Listen to this post (just push play below) and all our episodes of the
Pioneering Today Podcast while you’re on the go, scrubbing the house, cooking up dinner (can I get an invite?), or mucking out stalls! I post new episodes Friday mornings. You can subscribe via RSS and receive every episode for free.
Or subscribe via Itunes
Welcome to the Pioneering Today Podcast. This is Episode No. 81.
This is a very special episode. This is where I get to interview my dad, and share with you his wisdom from growing up during the Great Depression. Even beyond on then, they still lived without electricity, without indoor plumbing, and raising almost everything themselves. You get to hear what it was like from someone who really lived during that time.
The Homestead is the house that is still standing, and still doesn’t have electricity. It’s wired, you can hookup a generator or battery but it’s not really wired for electricity. There is no electricity that runs out there, there’s still no indoor bathroom or indoor plumbing other than the sink that has the hand pump. We refer to it as the homestead because that’s when he and my grandparents moved out here from North Carolina in the 1940s and ended up purchasing their property and living during his childhood years.
Click Here for our Great Depression Era Cornbread and Biscuit Recipes
MKN: Welcome, Dad!
DAD: Thank you!
MKN: One of the first questions that we have, it came in from a reader and listener Jeanette, she said…if you knew that there’s another Great Depression coming or worse, where would you choose to live, if you could? What area of the United States?
DAD: Probably, right here!
MKN: Right here, in the Pacific Northwest. If you knew another Great Depression was coming, what’s one thing would you make sure that you have before it hits? What would be some things that you would make sure you have lined up or in place?
DAD: Well, I think you should have a cow for milk, butter from the milk, and a pig or two, and chickens. And you pretty much have everything there that you would need, besides growing a garden in the summer time.
MKN: Rachel asks, what was it like to use the outhouse, at the different seasons of the year?
DAD: Very cold! The Sears Roebuck catalog pages got a lot stiffer in cold weather.
MKN: Is that what you guys used for toilet paper – old catalogs? Is that what you had?
MKN: With the outhouse, how often did you have to move it? How deep is the hole dug where it’s at?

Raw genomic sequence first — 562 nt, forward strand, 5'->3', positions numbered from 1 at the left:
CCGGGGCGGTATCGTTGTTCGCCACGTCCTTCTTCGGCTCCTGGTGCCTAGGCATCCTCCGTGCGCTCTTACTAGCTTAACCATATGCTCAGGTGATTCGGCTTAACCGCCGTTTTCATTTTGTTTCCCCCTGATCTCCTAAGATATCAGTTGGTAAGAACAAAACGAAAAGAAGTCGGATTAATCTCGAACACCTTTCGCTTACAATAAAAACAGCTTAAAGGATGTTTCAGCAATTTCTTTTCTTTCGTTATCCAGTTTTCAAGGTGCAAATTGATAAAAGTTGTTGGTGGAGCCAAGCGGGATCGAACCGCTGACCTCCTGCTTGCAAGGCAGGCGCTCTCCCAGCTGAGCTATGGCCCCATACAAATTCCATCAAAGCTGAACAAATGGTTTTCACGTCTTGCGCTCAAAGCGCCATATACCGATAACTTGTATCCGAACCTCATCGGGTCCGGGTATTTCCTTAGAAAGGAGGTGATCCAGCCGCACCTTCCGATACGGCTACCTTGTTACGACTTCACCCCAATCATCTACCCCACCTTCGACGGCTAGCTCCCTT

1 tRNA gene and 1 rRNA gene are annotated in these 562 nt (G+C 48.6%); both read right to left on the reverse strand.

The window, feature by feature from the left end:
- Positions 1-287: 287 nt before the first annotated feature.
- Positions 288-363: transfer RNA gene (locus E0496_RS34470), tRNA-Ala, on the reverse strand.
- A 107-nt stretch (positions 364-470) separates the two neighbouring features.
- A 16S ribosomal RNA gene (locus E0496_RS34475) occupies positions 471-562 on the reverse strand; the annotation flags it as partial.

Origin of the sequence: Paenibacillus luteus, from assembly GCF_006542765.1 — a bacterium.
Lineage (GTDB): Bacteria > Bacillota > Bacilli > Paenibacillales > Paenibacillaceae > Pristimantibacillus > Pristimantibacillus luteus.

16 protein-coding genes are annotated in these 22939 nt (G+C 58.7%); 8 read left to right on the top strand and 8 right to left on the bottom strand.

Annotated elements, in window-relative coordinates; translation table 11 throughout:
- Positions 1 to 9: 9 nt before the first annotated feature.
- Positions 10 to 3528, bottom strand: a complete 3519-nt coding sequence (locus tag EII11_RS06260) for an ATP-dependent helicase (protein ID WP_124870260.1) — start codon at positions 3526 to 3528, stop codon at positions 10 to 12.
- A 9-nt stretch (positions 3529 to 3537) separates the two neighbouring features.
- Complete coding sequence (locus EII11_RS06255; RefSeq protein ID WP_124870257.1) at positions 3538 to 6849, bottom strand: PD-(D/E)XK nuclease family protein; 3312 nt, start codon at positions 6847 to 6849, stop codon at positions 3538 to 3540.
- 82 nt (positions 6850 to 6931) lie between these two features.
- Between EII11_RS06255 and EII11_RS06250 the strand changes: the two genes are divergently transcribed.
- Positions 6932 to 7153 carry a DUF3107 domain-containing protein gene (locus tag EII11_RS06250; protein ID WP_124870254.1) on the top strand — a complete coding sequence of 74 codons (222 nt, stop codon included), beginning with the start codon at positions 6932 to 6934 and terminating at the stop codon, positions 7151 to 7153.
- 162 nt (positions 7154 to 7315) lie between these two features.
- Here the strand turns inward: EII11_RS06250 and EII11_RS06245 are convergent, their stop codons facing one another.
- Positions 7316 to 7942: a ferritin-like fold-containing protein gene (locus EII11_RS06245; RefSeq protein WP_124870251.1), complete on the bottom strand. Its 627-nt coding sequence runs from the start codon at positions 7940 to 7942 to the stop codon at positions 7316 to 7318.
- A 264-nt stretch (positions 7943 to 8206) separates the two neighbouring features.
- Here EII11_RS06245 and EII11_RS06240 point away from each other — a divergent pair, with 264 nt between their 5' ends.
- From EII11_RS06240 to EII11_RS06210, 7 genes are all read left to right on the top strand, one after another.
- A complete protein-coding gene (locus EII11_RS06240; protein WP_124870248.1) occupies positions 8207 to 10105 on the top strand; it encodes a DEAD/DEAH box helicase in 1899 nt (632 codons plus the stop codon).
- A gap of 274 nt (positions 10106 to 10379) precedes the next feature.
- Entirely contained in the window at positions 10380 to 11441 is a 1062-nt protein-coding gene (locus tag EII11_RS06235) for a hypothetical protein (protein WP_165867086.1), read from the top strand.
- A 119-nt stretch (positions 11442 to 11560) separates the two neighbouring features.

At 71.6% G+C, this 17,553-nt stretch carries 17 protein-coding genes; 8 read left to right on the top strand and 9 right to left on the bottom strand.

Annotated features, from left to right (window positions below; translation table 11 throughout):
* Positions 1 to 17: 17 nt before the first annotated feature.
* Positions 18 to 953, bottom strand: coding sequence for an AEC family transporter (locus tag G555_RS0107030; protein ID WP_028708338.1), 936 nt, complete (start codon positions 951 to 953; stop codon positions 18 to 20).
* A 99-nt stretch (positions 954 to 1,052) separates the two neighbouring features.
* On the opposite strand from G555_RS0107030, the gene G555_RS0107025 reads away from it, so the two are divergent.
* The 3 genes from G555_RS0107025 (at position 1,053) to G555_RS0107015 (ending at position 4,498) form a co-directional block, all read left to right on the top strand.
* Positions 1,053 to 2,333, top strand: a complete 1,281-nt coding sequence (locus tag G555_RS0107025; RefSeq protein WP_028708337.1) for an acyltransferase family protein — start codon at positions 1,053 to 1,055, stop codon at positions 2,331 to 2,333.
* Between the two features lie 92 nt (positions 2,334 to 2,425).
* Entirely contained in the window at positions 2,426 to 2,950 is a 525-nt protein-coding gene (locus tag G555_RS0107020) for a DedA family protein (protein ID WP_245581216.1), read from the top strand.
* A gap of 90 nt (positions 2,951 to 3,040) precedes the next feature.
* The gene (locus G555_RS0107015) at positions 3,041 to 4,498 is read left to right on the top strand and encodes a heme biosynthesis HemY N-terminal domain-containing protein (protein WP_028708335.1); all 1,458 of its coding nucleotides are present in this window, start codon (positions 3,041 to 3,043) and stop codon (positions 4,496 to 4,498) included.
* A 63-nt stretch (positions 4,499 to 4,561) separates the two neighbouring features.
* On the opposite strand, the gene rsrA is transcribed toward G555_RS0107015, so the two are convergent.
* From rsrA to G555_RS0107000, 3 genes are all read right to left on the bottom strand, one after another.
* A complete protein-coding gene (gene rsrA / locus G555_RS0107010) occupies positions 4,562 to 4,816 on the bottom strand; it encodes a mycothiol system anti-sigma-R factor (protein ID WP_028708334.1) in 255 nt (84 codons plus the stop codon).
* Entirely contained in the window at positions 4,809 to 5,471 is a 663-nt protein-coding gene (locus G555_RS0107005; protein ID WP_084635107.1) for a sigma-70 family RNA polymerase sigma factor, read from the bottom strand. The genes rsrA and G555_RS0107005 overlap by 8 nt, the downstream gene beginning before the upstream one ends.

DAD: They moved it around. It was probably moved for at least 10-12 times for I could remember when we lived there. Then they would dig down a hole probably 3 or 4 feet underneath, and then, they’d saved the dirt. Then when we move the outhouse, we took that dirt and put on top of the remains of the outhouse.
MKN: Yes, you just cover it up and then moved it around. How often do you move it, like once a year.
DAD: it depends on how many people were using it, and it could be once a year, maybe twice a year
MKN: So not really often?
DAD: Yeah. And you put lime in it to keep it from smelling
MKN: Oh yeah, the lime. Patricia has another question. She said, where there any dangers from other people, or do you need guns to protect your family?
DAD: well, you always had a gun. And that was for hunting also. And there wasn’t that many people coming through, not like now, but there’s still a few that we considered outlaws. You’d want to protect your family from them, and that was one way to do it.
MKN: We got question here from Lisa. She wants to know what you guys do back then for fun?
Forms of Entertainment without Electricity During the Great Depression
DAD: Well, we have a battery-powered radio and in the evening we get to listen to the Lone Ranger, and Gene Autry for 30 minutes. The kids were very quiet then, because all you had was the voice coming over the radio. You could hear the horses galloping, and coming through the radio, stuff like that. They played card, such as fish and checkers, different things like that.
DAD: We had so many chores we had to do everyday. One of them was, we had to get wood for mom, for the wood-cooked stove, and have kindling for next morning. So when she got up, dad used them to build fire, and cook breakfast. We always have big breakfast like biscuits and eggs and oatmeal and gravy.
MKN: So you always have a pretty big breakfast?
DAD: Oh, yeah.
MKN: Was breakfast the biggest meal of the day, or did you have a big supper, or a smaller dinner?
DAD: There’s a big dinner, we always had lunch, because it’s always like a pot of beans or stew setting on the stove and they kept it just above the boiling point. A lot of times we just added to it and kept it going for a few days.
MKN: so you just keep adding.
DAD: because there’s no refrigeration, so we’d keep it hot.
Melissa K. Norris inspires people's faith and pioneer roots with her books, podcast, and blog. Melissa lives with her husband and two children in their own little house in the big woods in the foothills of the North Cascade Mountains. When she's not wrangling chickens and cattle, you can find her stuffing Mason jars with homegrown food and playing with flour and sugar in the kitchen.